For nearly 40 years, preeminent mission strategist, Ralph D. Winter gradually perceived what, to him, was a disturbing picture. While he saw that the modern mission movement had achieved some startling successes, he also saw that, in some respects, these were paper gains and concrete losses.
Much of our carefully, patiently, and proudly built up global church was clearly coming apart at the seams. Nowhere was this catastrophe more obvious than in the United States, where estimates were that 70% of teenagers in Christian homes were losing their faith after high school. Post-Christian France is another prime example of this troubling disconnect. France is the most churched nation in history. Numerous surveys reveal that half the population describe themselves as Christian, but only a fraction believe in God.
“Is this the future of the most promising mission fields today?” Winter wondered. “Does the gospel we are exporting around the world also contain, within itself, seeds of its own destruction?”
What exactly is the problem?
While there are many reasons people lose their faith such as hypocrisy in the church or apparent contradictions or historical inaccuracies in the Bible, consider the sad testimony of famous biblical scholar and professor of religious studies Bart Ehrman, a graduate of Moody Bible Institute and Wheaton College, as well as a former pastor.
[The different ways the problem of evil is answered throughout the Bible] made me think more deeply about my own understanding of why there is suffering in the world. Finally, because I became dissatisfied with all of the conventional answers I decided that I could not believe in a God who was in any way intervening in this world given the state of things. So that’s how I ended up losing my faith.
Anyone who is bothered by the amount, the harshness, and the unpredictability of evil in our world could conclude––like Professor Ehrman––that either there is no God at all or there is a God of questionable power or character.
In the Fall of 1996, this problem invaded Winter’s life when Roberta, his wife of nearly 50 years, was diagnosed with a rare form of terminal bone cancer called multiple myeloma. As Ralph and Roberta grappled with this sudden, saddening news, many sincere Christian friends came to their side in comfort. “We do not know all of God’s purposes,” they’d advise, “but we need to be able to say, ‘Thank you God for this disease.’ The challenge is to believe without knowing all the answers.” Others urged them to recognize that “God knows what he is doing,” as if Roberta’s cancer was God’s mysterious initiative. Yet others suggested that suffering is deserved, either as punishment, or to improve us, or both. A few implied that God does not do things like that to people unless he has seen unconfessed sin in their lives.
The principal concern in all of this for Winter was the distortion in many people’s ideas of God. He was convinced that God was deeply concerned about disease and suffering, and was not in the business—perish the thought—of inflicting people with pain to deepen their spiritual lives. “If that is God's initiative,” he asked, “why did his Son go around relieving people of pain and suffering?”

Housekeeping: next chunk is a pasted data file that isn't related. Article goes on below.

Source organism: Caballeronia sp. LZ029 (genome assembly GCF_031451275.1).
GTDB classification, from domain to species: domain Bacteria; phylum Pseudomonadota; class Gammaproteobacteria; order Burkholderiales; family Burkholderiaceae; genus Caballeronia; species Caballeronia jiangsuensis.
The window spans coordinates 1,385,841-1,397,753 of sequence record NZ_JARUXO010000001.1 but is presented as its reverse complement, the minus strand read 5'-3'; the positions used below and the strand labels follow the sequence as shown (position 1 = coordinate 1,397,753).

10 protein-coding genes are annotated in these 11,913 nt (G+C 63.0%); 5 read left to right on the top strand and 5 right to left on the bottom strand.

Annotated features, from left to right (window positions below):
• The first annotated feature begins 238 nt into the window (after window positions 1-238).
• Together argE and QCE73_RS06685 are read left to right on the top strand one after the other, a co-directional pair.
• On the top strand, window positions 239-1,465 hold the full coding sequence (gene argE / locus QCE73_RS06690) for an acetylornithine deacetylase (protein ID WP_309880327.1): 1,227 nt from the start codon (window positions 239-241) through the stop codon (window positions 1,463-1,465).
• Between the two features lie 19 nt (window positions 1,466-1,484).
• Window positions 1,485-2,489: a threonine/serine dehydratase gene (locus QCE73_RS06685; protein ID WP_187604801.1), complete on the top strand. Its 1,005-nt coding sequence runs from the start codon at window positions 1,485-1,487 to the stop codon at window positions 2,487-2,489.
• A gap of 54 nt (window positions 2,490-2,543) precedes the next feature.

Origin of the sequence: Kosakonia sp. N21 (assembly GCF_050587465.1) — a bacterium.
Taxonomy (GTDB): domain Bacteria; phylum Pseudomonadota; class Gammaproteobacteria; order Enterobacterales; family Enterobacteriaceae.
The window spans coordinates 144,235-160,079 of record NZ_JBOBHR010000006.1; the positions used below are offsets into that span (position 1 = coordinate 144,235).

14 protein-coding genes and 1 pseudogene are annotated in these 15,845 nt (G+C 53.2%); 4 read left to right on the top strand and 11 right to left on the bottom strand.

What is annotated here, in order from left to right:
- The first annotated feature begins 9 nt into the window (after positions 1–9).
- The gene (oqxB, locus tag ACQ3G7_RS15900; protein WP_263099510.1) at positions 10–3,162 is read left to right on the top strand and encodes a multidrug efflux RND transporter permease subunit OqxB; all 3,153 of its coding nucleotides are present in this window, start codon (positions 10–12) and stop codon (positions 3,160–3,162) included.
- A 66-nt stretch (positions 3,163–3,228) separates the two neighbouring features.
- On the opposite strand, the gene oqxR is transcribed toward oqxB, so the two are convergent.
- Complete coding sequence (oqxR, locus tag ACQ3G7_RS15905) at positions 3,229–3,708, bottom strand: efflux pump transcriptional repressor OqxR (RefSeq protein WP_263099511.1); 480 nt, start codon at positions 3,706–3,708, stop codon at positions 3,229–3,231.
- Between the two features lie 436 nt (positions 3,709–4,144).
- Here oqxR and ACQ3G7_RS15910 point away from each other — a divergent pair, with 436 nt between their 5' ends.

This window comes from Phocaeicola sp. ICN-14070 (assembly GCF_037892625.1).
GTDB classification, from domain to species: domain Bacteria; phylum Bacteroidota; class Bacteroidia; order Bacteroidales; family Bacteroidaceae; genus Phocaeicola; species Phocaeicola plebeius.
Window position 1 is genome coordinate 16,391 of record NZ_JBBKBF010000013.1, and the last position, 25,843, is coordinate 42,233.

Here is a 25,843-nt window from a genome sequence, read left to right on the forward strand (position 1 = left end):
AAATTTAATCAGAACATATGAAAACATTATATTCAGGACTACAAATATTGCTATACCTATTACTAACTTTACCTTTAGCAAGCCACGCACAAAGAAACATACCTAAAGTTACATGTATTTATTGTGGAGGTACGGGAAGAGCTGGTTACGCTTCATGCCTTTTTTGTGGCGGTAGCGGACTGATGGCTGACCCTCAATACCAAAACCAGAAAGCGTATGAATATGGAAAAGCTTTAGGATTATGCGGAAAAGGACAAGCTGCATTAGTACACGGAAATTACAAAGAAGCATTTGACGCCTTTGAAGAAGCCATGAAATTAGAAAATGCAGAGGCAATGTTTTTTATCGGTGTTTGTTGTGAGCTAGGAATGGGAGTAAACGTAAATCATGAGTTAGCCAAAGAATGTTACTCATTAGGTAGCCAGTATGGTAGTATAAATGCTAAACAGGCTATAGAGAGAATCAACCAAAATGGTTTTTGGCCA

What troubled Winter so intensely was the assumption that God was the source of Roberta’s disease. He felt that if we continued to explain that a mysterious good hides behind all suffering, if we continued to take the Biblical phrase “all things work together for good” to mean that God—who does in fact work good out of evil—is somehow the author of the evil itself, we would continue to see the Christian faith blossom around the world today only to watch it fade tomorrow.
Is there a solution?
Winter had a hunch that a solution might be found by posing a very simple question: Where is Satan in the picture?
He was somewhat dismayed by the fact that, in general, our theological inheritance does not illuminate for us exactly what the “works of the devil” really are. He wondered, “When Satan turned against God, precisely what kind of destruction and perversion did he set out to achieve?”
Any serious believer is familiar with the numerous New Testament references to Satan. Yet for many Christians, Satan really isn’t a major factor. There are countless recent books and articles with titles like, Where is God When Things Go Wrong?, or When God Doesn’t Make Sense. But you’ll scarcely find any of them attributing all or even some of the disorder and evil in the world to the intentions of a created, rebellious opponent to God.
Perhaps this is precisely the way Satan wants things. If he can, as Winter put it, “blind us to his efforts, deceive us as to his activities, conceal from us his strategies, even leave us relatively oblivious to his existence,” we will continue to blame the devil’s exploits on God. Does that not play right into Satan’s hand?
Not that Winter was looking for a demon on every doorknob. He was aware that Satan couldn’t be directly responsible for every harm. In many cases, you don’t have to look very far to see where human error or human sin has caused a given tragedy. Nor was he assigning too much power to Satan. He understood the deadly consequences of breaking the natural laws of the universe, e.g., jumping from a plane without a parachute. Instead he pondered carefully and seriously where Satan might be at work in the systemic causation of natural disasters, violent predation in the animal kingdom, or virulent diseases.